So what do you think? Would you read these types of books? And make sure to check out the rest of the other blogs participating in the chain this month! Here’s the full list:
May 5th – http://sammitalk.wordpress.com/
May 6th – http://www.nerdgirlinc.blogspot.com/
May 7th – http://nasrielsfanfics.wordpress.com/
May 8th – http://erinkenobi2893.wordpress.com/
May 10th – http://randomofalife.blogspot.com/
May 11th – http://maralaurey.wordpress.com/
May 12th – http://www.fidaislaih.blogspot.com/
May 14th – http://theloonyteenwriter.wordpress.com/
May 15th – http://insideliamsbrain.wordpress.com/
May 16th – http://taratherese.wordpress.com/
May 17th – http://miriamjoywrites.com/
May 18th – https://oliviarivers.wordpress.com/
May 19th – http://afoodyportfolio.wordpress.com/
May 20th – http://magicandwriting.wordpress.com/
May 21st – http://unikkelyfe.wordpress.com/
May 22nd – http://www.brookeharrison.com/
May 23rd – http://eighthundredninety.blogspot.com/
May 24th – http://www.oyeahwrite.wordpress.com/
May 25th – http://avonsbabbles.wordpress.com/
May 26th – TheUnsimpleMind – [Link to come.]
May 27th – http://thependanttrilogy.wordpress.com/
May 28th – http://www.lilyjenness.blogspot.com/
May 29th – http://sunsandstarsanddreams.wordpress.com/
May 30th – http://teenscanwritetoo.wordpress.com/ – (We’ll announce the topic for June’s blog chain!)
Well, the title of this post pretty much sums things up. I used to belong to a local YA crit group that was amazing, but the group has since fallen apart for reasons beyond my control. I’ve been dying for another YA CP (or preferably more than one!), and now that my health is doing a little better, I feel comfortable taking on the responsibilities of being a CP. So here’s what I’m looking for in a CP:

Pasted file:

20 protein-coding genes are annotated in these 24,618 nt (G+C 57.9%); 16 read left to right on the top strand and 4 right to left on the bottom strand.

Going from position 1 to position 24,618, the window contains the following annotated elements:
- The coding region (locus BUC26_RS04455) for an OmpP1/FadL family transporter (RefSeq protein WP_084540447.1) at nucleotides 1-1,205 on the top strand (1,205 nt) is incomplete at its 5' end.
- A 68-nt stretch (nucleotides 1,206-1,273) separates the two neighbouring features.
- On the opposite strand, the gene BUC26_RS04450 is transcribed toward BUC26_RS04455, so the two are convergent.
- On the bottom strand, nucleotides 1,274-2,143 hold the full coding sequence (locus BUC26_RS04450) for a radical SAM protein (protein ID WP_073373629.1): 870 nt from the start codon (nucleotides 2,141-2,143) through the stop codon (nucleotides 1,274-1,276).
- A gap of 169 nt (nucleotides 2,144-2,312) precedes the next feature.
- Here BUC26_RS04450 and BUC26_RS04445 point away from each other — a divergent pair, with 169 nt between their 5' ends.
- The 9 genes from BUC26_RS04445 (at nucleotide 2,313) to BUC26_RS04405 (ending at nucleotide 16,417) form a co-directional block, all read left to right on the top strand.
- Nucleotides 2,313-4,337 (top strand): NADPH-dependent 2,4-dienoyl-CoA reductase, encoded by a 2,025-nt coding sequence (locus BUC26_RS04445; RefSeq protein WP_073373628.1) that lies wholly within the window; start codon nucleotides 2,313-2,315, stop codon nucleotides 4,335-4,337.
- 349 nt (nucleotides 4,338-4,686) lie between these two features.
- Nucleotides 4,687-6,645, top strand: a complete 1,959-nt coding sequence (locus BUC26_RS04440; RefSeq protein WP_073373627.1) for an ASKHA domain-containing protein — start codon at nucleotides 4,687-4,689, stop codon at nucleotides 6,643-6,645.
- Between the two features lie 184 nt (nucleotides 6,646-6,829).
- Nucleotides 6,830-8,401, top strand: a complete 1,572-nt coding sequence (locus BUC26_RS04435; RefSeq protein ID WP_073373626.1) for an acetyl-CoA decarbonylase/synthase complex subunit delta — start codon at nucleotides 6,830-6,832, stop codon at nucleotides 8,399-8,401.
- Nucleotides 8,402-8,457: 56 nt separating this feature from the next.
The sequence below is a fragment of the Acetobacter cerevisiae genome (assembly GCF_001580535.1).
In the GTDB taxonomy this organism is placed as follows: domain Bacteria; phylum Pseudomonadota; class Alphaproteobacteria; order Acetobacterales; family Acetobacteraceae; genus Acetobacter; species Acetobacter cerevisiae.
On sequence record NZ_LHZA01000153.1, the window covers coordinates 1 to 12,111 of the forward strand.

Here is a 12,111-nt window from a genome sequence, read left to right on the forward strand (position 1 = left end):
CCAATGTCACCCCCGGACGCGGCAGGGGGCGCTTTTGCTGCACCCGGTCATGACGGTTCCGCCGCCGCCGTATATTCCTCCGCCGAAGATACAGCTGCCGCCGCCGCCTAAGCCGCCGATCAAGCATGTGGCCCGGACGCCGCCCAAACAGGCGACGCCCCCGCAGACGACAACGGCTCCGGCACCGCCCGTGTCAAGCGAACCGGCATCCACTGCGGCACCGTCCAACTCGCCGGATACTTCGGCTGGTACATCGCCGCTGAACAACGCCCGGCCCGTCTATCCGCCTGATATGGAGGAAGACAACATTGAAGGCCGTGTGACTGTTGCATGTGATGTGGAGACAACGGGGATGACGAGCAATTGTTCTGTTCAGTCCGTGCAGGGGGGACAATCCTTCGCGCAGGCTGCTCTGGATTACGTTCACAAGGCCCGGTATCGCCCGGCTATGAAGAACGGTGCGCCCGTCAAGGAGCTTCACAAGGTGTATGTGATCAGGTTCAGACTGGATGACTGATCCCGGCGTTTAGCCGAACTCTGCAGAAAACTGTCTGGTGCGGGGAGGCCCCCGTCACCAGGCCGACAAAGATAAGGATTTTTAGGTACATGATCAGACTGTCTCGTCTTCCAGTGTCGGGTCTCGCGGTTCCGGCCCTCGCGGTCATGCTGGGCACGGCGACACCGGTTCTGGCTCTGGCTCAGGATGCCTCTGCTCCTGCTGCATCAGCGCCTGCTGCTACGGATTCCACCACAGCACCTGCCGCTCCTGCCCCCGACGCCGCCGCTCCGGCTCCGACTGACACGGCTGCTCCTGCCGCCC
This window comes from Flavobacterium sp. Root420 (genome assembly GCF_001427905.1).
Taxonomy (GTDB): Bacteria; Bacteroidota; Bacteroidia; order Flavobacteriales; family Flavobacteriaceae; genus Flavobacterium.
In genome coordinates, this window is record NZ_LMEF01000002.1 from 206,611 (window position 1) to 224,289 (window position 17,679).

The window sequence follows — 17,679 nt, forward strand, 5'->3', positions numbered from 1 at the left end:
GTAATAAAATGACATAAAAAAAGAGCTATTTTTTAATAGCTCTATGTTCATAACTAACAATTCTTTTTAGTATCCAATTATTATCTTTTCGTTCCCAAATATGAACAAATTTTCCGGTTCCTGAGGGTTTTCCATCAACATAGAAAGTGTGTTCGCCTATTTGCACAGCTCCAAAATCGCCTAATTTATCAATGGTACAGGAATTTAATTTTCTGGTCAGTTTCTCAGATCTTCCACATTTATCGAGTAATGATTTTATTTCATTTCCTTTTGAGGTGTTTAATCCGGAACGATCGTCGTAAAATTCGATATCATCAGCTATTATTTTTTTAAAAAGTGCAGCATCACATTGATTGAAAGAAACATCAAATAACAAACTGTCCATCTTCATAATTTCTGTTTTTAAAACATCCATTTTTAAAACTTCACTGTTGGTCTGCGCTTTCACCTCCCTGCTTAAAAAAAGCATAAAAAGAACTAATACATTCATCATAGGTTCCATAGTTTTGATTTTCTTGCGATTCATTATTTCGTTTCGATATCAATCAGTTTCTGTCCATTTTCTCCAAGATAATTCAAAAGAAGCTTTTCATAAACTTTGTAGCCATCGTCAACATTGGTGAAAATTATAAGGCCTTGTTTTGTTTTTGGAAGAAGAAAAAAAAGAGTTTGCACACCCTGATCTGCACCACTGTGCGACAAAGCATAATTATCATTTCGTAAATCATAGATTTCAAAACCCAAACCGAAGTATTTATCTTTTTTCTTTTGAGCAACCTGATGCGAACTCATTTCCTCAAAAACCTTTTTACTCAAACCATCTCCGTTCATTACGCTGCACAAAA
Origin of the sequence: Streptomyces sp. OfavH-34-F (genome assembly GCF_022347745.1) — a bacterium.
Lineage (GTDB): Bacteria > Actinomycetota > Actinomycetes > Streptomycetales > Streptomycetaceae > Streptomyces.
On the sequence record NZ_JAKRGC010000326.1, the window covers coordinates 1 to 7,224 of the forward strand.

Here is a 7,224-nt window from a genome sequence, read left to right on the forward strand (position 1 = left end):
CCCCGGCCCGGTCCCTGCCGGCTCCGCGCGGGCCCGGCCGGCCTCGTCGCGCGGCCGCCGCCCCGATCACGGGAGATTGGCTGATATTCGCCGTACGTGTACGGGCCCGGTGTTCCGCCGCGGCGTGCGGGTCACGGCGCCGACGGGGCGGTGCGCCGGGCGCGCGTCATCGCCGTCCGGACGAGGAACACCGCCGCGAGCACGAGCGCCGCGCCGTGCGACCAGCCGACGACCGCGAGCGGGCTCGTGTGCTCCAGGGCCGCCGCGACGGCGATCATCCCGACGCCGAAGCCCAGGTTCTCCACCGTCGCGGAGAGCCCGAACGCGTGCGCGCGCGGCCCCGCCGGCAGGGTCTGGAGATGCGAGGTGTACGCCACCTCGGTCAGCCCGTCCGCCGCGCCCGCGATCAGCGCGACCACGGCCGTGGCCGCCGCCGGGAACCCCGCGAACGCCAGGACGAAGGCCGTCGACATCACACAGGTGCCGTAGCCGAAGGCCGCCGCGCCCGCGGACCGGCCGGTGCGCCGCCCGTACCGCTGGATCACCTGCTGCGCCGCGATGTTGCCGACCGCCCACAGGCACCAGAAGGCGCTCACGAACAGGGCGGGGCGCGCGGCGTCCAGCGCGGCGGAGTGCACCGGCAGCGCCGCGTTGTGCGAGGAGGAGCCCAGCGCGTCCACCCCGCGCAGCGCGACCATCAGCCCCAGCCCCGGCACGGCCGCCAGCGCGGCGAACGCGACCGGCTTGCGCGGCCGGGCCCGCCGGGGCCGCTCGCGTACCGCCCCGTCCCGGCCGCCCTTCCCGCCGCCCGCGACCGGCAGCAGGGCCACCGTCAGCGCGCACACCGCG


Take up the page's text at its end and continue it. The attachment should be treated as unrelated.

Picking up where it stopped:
- Someone who is willing to critique works of YA Contemporary and YA Fantasy.
- Someone willing to read multiple drafts of the same project. (This can get tedious, but I really feel it’s necessary for CPs to exchange multiple drafts. Because let’s face it: Early drafts suck.)
- Someone who can handle critique with grace.
- Someone who is okay working with loose deadlines. (My health has a tendency to randomly nose-dive, and when this happens, super-strict deadlines are a struggle for me.)
- Someone who is tolerant of the darker sides of YA. (My novels tend to deal with dark issues and have profanity in them.)
So basically, I’m just looking for someone who will tear my manuscripts to pieces and kick me in the butt when I’m not working at full-speed. And if you can do this with a happy attitude and a bit of humor, I will love you forever. And in return for your critiquing services, here’s what I have to offer you:
- I have three years’ experience of critiquing, and I’ve belonged to multiple crit groups, both online and off.
- I critique very thoroughly and harshly, whether I’m looking at your grammar or your character arcs.
- I’m also very happy to offer positive comments. (Let’s be honest, every writer needs to hear at least a couple!)